Obese individuals frequently experience weight stigma and this is associated with psychological distress and difficulties. The process of external devaluation can lead to negative self-perception and evaluation and some obese individuals develop "internalized weight stigma". The prevalence of weight stigma is well established but there is a lack of information about the interplay between external and internal weight stigma. To synthesize the literature on the psychological effects of weight stigma into a formulation model that addresses the maintenance of internalized weight stigma. Current research on the psychological impact of weight stigma was reviewed. We identify cognitive, behavioural and attentional processes that maintain psychological conditions where self-evaluation plays a central role. A model was developed based on clinical utility. The model focuses on identifying factors that influence and maintain internalized weight stigma. We highlight the impact of negative societal and interpersonal experiences of weight stigma on how individuals view themselves as an obese person. Processing the self as a stigmatized individual is at the core of the model. Maintenance factors include negative self-judgements about the meaning of being an obese individual, attentional and mood shifts, and avoidance and safety behaviours. In addition, eating and weight management behaviours become deregulated and maintain both obesity and weight stigma. As obesity increases, weight stigma and the associated psychological effects are likely to increase. We provide a framework for formulating and intervening with internalized weight stigma as well as making therapists aware of the applicability and transferability of strategies that they may already use with other presenting problems.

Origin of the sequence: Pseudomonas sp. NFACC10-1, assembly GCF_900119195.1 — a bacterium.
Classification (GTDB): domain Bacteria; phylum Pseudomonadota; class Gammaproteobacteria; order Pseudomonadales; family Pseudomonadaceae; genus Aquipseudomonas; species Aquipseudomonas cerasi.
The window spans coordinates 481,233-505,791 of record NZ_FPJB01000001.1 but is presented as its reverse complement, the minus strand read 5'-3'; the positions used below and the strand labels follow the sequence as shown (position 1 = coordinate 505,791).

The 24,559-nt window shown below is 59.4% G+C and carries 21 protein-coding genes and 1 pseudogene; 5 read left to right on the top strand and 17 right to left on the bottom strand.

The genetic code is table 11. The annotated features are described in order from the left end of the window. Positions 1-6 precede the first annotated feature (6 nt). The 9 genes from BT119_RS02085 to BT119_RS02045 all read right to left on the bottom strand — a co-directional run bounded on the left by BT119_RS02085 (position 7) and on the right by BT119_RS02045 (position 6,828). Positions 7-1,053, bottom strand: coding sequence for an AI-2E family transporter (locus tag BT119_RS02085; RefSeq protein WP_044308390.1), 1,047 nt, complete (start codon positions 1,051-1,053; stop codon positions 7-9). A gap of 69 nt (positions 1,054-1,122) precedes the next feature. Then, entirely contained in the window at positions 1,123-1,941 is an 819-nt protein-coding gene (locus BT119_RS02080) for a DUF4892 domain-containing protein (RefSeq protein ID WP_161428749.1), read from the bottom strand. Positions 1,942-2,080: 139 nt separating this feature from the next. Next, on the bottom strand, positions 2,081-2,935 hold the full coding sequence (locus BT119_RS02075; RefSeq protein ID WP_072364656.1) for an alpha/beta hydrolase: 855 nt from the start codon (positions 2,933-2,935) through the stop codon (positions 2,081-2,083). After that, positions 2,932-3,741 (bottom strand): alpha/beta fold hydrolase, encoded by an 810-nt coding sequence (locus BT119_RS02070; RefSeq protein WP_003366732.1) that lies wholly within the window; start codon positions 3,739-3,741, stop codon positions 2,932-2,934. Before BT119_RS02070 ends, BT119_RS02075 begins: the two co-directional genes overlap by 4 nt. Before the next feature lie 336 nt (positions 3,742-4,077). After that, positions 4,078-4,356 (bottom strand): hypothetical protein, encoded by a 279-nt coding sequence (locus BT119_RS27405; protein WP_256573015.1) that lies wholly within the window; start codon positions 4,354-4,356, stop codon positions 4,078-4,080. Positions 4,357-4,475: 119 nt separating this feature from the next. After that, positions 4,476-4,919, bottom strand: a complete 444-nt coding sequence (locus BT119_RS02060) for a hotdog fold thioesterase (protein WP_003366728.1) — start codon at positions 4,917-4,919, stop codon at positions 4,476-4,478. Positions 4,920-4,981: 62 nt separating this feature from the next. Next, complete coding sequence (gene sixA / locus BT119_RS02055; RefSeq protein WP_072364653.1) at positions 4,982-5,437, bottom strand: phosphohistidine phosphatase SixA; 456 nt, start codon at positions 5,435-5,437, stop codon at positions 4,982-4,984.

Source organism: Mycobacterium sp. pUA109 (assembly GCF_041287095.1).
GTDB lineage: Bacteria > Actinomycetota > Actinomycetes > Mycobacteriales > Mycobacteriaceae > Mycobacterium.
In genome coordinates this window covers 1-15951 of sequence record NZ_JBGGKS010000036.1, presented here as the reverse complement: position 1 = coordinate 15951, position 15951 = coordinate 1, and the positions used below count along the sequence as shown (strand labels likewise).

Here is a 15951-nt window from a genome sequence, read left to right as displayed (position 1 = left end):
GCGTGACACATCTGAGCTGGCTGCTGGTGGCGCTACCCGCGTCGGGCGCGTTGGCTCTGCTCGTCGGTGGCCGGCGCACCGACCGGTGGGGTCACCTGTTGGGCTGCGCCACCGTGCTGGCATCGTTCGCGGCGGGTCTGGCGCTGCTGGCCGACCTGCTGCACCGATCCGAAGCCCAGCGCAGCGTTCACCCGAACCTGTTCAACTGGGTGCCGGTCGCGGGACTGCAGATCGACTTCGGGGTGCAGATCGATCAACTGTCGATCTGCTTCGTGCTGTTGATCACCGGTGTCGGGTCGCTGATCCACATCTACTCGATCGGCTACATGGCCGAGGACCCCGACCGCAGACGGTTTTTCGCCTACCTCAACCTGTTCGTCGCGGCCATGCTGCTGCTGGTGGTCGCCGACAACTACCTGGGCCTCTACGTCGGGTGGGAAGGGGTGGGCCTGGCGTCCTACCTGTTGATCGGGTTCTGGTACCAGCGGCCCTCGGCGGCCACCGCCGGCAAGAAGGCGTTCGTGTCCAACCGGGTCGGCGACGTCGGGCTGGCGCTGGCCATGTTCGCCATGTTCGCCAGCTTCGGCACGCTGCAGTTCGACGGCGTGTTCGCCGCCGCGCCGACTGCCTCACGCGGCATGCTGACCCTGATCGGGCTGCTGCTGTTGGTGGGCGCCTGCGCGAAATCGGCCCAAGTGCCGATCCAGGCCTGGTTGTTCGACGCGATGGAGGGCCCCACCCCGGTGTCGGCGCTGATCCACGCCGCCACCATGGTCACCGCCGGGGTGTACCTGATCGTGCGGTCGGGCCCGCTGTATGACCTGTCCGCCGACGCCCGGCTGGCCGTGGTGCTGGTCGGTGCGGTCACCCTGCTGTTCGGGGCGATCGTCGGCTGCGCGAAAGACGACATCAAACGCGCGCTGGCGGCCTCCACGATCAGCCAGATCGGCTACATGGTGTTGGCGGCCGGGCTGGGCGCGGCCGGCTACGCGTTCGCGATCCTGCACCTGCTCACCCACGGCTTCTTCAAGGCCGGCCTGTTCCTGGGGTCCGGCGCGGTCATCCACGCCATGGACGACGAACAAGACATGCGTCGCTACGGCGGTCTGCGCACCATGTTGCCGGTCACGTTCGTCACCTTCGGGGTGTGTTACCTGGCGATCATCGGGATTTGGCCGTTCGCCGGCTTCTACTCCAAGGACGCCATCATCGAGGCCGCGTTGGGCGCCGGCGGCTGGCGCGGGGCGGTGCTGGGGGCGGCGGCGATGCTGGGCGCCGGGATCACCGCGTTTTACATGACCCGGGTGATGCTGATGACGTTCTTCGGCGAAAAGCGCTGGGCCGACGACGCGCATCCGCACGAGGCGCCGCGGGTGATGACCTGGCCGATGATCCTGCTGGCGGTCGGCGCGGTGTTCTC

16. Protein and lipid accretion in body components of growing pigs : effects of body weight and nutrient intake

    NARCIS (Netherlands)

    Bikker, P.

    1994-01-01

    In pig production, optimization of the conversion of animal feeding-stuffs into body components, especially lean meat, requires knowledge of the response relationships between nutrient intake and animal performance. In this study, the separate effects of protein and energy intake on rate

  17. Relationship of C-reactive protein with components of the metabolic syndrome in normal-weight and overweight elderly

    NARCIS (Netherlands)

    Hoekstra, T.; Geleijnse, J.M.; Schouten, E.G.; Kluft, C.; Kok, F.J.

    2005-01-01

    C-reactive protein (CRP) is known to be elevated in the metabolic syndrome. We aimed to explore in more detail the relationship between CRP and other components of the metabolic syndrome in a general population of 605 Dutch elderly individuals aged 65¿84 years. Methods and results Data were

  18. PyCatch: Component based hydrological catchment modelling

    NARCIS (Netherlands)

    Lana-Renault, N.|info:eu-repo/dai/nl/337170177; Karssenberg, D.J.|info:eu-repo/dai/nl/241557119

    2013-01-01

    Dynamic numerical models are powerful tools for representing and studying environmental processes through time. Usually they are constructed with environmental modelling languages, which are high-level programming languages that operate at the level of thinking of the scientists. In this paper we

  19. A New Global Regression Analysis Method for the Prediction of Wind Tunnel Model Weight Corrections

    Science.gov (United States)

    Ulbrich, Norbert Manfred; Bridge, Thomas M.; Amaya, Max A.

    2014-01-01

    A new global regression analysis method is discussed that predicts wind tunnel model weight corrections for strain-gage balance loads during a wind tunnel test. The method determines corrections by combining "wind-on" model attitude measurements with least squares estimates of the model weight and center of gravity coordinates that are obtained from "wind-off" data points. The method treats the least squares fit of the model weight separate from the fit of the center of gravity coordinates. Therefore, it performs two fits of "wind- off" data points and uses the least squares estimator of the model weight as an input for the fit of the center of gravity coordinates. Explicit equations for the least squares estimators of the weight and center of gravity coordinates are derived that simplify the implementation of the method in the data system software of a wind tunnel. In addition, recommendations for sets of "wind-off" data points are made that take typical model support system constraints into account. Explicit equations of the confidence intervals on the model weight and center of gravity coordinates and two different error analyses of the model weight prediction are also discussed in the appendices of the paper.